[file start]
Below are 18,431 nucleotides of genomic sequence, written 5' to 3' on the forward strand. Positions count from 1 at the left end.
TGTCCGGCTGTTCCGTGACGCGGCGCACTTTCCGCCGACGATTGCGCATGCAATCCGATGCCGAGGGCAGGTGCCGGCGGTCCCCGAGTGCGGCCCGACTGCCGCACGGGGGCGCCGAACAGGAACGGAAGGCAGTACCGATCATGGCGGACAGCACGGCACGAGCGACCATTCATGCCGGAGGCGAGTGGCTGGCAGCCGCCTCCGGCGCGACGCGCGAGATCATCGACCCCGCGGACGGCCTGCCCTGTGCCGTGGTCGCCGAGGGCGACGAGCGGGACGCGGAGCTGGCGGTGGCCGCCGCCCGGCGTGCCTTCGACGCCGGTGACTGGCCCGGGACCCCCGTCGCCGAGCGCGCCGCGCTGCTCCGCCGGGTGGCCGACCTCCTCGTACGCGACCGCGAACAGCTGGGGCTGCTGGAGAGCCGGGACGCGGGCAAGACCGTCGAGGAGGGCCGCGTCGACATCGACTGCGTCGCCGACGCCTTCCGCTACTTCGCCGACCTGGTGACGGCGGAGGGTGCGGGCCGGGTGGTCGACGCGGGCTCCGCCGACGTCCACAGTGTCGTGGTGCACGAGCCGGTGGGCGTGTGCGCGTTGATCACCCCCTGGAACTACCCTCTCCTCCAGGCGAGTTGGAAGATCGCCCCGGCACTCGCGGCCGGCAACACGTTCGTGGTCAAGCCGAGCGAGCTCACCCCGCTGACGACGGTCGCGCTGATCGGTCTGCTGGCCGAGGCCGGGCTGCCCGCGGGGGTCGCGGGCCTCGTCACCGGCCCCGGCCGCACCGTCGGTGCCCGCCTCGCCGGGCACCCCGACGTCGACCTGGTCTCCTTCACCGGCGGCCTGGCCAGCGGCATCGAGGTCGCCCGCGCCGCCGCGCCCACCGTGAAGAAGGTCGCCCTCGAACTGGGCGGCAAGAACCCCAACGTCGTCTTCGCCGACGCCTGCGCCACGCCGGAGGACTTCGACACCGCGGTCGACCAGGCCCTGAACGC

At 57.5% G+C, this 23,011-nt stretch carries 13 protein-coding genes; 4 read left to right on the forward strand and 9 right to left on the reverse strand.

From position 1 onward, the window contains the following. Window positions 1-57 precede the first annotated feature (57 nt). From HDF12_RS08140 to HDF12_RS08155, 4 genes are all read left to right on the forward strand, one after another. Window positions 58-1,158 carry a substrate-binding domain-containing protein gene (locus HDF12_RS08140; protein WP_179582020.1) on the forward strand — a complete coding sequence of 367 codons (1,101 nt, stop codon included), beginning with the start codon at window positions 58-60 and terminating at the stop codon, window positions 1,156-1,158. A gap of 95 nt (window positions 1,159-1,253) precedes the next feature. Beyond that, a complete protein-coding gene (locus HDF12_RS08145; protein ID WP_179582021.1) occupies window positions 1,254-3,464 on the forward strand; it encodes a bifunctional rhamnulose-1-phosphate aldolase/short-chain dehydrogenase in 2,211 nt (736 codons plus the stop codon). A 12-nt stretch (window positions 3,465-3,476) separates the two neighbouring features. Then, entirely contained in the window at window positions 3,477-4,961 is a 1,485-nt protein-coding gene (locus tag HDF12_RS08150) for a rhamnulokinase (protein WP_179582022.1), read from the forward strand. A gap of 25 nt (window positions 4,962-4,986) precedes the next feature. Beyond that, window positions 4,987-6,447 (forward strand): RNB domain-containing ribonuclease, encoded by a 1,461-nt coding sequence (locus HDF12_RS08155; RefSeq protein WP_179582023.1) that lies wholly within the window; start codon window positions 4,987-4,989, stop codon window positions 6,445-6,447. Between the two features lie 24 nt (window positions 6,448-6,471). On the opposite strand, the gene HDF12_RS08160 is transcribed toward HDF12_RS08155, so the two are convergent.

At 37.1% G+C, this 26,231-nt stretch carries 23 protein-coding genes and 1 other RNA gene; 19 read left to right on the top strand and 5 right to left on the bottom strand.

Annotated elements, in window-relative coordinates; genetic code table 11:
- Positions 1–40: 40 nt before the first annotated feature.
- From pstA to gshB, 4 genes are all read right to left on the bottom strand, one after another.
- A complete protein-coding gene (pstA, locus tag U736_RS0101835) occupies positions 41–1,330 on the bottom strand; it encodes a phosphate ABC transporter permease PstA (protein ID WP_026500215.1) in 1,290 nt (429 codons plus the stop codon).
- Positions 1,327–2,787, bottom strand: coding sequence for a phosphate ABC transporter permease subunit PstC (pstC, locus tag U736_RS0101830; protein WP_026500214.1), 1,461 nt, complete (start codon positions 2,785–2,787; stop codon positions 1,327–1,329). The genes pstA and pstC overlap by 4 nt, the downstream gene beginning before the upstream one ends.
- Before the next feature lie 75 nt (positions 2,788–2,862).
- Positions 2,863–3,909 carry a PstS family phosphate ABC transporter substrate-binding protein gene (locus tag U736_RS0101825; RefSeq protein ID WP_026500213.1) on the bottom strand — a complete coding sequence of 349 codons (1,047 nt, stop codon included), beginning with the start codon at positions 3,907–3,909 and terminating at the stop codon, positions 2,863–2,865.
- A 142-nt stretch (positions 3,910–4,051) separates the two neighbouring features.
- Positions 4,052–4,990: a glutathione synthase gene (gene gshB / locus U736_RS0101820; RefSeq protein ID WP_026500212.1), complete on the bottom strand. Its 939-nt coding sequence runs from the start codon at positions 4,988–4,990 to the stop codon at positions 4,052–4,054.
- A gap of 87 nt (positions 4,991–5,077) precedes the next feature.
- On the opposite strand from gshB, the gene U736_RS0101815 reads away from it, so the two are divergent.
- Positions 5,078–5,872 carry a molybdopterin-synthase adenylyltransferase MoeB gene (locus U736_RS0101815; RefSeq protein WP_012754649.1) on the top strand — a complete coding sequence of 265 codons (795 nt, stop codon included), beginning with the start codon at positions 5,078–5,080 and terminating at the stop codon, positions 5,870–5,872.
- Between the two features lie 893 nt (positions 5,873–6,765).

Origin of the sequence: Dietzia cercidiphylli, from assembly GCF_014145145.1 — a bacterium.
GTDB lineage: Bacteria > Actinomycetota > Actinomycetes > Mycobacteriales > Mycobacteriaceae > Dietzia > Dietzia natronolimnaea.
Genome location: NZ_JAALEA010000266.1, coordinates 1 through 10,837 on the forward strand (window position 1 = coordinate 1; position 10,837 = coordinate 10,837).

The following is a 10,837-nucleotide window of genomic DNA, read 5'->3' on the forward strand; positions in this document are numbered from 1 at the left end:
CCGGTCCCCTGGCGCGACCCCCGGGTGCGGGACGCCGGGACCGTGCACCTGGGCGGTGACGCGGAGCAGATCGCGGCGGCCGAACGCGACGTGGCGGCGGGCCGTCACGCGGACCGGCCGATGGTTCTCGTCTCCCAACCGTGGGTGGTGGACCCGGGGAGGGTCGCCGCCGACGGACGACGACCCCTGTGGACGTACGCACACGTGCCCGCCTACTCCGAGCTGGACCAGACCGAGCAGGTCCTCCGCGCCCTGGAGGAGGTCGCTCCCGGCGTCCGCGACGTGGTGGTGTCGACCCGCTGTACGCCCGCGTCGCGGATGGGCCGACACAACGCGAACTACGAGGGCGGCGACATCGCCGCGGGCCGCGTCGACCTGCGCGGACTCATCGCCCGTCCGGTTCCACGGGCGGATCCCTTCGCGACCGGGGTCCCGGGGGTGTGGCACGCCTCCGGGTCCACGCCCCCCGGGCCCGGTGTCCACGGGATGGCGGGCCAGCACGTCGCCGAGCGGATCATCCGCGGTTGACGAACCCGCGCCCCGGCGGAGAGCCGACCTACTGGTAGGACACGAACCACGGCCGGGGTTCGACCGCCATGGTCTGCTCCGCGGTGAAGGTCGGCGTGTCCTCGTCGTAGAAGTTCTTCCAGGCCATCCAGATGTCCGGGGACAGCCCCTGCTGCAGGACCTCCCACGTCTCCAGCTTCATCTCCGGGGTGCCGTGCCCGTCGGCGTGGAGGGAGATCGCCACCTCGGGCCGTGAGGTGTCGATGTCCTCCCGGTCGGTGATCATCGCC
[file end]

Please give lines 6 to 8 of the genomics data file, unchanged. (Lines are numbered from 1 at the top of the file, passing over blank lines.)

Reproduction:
Annotated elements, in window-relative coordinates; genetic code table 11:
- Positions 1–40: 40 nt before the first annotated feature.
- From pstA to gshB, 4 genes are all read right to left on the bottom strand, one after another.